EIGHT years after Stirling council committed to increase its tree canopy, the level of greenery has fallen below where it started.
The poor result forced the council to ask developers for suggestions on how to address the issue, given the industry is behind a lot of the felling while clearing blocks for new homes, but they’ve also come up empty handed.
Back in 2014 Stirling vowed to push its 12.9 per cent canopy cover up to 18 per cent by 2030, but three years later it watered down the target date to 2040.
The latest stats show even that’s fast becoming unachievable, with the canopy dropping to 12.2 per cent.
Stirling’s tried to plant new trees but they can’t keep up with the rate of clearing. A “Tree-Friendly mentoring program” that last year invited developers to take classes in how to retain trees didn’t stemmed the losses either.
Stirling also sought “engagement with the development industry”, sending letters to anyone who’d put in three or more building applications asking why they weren’t keeping trees and what incentives might change their minds.
Ten responded out of 137 letters, with comments grouped into themes like “trees cause damage or are not worthy of retention” or “trees impact on the development design”.
Respondents said there was no real incentive for them to keep trees.
A report on the latest canopy figures and the industry feedback will go to councillors next week noting “few suitable incentives were identified”.
Staff have instead suggested reviewing the Tree and Development Policy in the next financial year.
Stirling doesn’t have rules requiring trees be retained during development, and requires just one tree per 500m2 at new developments.
Leisha Jack from the Stirling Urban Tree Network has spent years urging the council to get serious about tree retention.
Two-thirds of tree loss in recent years has been from new residential properties alone, and Ms Jack says letting developers remove trees is like letting them build on dangerous land.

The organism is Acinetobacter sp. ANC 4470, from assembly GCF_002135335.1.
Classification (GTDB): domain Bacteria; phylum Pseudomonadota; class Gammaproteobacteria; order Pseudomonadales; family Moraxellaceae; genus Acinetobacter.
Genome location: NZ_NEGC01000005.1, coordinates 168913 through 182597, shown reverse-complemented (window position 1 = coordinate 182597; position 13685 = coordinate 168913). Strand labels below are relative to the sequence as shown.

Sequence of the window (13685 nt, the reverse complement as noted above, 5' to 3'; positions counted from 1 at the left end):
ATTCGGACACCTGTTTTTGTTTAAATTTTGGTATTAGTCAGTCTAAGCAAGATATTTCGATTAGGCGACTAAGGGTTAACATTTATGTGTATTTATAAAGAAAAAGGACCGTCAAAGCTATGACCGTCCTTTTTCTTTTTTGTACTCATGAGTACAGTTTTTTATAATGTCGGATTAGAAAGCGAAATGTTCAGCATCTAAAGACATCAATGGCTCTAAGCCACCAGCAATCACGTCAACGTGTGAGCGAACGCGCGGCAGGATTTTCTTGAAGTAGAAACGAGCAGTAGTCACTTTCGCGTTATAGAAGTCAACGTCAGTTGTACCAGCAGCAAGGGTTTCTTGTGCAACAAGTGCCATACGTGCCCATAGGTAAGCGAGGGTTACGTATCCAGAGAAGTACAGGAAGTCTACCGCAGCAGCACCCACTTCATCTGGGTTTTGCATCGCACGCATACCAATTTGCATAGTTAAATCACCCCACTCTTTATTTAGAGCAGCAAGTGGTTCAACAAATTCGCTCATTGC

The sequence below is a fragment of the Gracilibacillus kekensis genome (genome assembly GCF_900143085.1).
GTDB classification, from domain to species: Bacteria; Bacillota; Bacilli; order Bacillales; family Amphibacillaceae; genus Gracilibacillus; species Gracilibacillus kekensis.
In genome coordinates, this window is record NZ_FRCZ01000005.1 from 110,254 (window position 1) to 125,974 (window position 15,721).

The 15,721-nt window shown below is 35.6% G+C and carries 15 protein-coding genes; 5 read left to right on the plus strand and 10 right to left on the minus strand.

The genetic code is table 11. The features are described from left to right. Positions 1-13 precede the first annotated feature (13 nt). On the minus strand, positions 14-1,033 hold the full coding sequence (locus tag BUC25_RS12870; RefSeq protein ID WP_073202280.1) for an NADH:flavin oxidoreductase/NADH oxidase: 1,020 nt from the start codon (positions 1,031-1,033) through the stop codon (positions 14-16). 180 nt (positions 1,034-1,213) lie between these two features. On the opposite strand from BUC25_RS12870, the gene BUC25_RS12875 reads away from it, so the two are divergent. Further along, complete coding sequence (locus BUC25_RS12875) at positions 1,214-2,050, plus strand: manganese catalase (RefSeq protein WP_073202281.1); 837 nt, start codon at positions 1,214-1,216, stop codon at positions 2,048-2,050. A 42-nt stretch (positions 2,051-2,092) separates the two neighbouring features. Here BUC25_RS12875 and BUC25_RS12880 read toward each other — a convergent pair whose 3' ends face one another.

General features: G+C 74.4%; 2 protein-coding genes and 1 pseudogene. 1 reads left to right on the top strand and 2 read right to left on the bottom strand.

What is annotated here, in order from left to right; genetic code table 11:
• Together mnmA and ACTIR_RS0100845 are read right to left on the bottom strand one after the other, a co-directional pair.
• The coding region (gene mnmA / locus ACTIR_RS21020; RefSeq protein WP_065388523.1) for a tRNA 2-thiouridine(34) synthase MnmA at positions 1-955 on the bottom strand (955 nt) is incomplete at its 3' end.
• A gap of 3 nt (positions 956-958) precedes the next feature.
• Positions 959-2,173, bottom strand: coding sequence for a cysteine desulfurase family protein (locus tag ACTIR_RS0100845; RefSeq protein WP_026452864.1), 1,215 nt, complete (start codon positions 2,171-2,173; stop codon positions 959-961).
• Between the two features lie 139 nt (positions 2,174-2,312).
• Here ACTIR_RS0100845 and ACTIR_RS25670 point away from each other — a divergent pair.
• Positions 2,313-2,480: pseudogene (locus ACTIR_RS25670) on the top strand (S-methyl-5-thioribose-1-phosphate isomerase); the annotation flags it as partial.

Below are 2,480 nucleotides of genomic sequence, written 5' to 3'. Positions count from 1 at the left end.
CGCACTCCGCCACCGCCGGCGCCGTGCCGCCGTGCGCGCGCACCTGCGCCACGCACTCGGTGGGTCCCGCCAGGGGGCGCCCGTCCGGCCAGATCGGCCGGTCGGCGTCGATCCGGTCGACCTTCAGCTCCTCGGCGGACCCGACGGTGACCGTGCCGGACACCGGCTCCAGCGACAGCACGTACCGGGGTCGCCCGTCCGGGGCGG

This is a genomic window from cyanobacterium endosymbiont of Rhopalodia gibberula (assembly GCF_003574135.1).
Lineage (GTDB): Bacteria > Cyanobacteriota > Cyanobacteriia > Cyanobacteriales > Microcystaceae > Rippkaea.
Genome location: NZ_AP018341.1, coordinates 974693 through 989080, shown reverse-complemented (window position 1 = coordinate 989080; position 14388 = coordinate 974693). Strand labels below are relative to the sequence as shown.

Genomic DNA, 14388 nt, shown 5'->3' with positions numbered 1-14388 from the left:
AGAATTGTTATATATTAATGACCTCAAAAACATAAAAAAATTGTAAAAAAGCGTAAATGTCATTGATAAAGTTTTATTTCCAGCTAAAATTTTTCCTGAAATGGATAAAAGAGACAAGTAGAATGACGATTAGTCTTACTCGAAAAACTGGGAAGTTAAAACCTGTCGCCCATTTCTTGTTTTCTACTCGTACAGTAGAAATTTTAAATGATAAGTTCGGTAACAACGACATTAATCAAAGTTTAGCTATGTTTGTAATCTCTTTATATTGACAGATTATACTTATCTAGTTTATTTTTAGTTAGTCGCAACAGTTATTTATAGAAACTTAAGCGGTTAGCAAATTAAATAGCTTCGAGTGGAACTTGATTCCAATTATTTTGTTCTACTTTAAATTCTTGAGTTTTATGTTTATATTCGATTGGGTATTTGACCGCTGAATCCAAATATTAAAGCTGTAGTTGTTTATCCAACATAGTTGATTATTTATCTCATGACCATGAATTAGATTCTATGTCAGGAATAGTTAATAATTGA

“It is negligent planning; worse than the poor planning that has allowed developers to sell houses on flood planes over east,” Ms Jack says.
“The difference with urban heat is that it kills large numbers of people.”
“Most trees are being removed from privately owned land. The City of Stirling could introduce an effective tree protection law for trees on private land, but the law would have to be approved by the WA Department of Planning.”
The report on the latest drop in canopy goes to a full council meeting on March 22, but Ms Jack isn’t optimistic that proper action will be taken given the council’s historically proven reluctant to impose rules and has preferred to wait for the state to step in.
“When does inaction become negligence?” Ms Jack asks. “If they wait for the Department of Planning to act we will all fry.”
In 2018 the council decided against any sort of mandates on tree retention, instead adopting an aspirational “Urban Forest Plan” that said mandates “may seem like the most effective option available, but it could result in unintended consequences such as preventing landowners from managing their gardens as they wish.”
“Regulation introduced only in the City of Stirling may result in resistance from the building and development industry and could devalue properties with trees.”
by DAVID BELL